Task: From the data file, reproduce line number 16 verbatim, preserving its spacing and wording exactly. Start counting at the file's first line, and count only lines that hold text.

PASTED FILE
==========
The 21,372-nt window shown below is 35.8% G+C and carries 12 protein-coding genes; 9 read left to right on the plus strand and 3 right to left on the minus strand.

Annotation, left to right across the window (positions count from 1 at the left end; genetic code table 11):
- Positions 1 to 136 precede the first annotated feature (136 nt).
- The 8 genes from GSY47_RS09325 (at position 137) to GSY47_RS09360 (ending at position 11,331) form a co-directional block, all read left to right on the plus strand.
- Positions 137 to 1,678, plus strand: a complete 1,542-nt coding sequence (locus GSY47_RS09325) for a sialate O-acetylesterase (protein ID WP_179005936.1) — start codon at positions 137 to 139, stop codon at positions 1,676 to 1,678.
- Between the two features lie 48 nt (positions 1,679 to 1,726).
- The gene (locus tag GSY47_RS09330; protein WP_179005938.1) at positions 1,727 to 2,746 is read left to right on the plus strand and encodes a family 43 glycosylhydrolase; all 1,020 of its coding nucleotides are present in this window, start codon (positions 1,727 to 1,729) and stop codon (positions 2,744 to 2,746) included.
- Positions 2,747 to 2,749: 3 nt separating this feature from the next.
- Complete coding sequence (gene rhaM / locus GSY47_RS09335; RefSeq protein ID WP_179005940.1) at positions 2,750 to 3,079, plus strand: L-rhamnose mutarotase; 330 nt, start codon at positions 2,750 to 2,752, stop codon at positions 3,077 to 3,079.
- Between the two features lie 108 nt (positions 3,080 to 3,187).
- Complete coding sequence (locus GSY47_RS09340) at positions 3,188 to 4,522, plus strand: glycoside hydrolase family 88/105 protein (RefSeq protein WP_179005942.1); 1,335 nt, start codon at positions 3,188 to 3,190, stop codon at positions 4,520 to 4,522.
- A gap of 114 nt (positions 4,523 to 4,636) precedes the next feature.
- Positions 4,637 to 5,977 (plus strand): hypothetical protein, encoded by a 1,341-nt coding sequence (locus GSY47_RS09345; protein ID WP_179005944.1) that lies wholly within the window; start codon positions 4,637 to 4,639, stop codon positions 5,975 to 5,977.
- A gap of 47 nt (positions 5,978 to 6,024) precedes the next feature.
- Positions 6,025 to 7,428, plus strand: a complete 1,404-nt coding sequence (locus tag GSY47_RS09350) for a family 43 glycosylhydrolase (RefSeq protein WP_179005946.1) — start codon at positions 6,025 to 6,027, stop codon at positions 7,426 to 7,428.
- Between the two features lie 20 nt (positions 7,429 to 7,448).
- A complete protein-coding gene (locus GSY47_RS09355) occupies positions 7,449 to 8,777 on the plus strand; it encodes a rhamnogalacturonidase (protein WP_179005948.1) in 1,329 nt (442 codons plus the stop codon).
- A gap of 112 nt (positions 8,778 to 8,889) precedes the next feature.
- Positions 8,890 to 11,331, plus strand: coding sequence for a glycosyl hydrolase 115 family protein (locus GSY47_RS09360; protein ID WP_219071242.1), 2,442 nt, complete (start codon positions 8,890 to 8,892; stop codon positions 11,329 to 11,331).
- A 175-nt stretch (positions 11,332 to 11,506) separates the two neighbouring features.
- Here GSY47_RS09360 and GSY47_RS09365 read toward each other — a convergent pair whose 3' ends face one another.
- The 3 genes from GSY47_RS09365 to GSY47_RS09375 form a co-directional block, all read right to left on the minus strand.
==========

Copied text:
- Between the two features lie 20 nt (positions 7,429 to 7,448).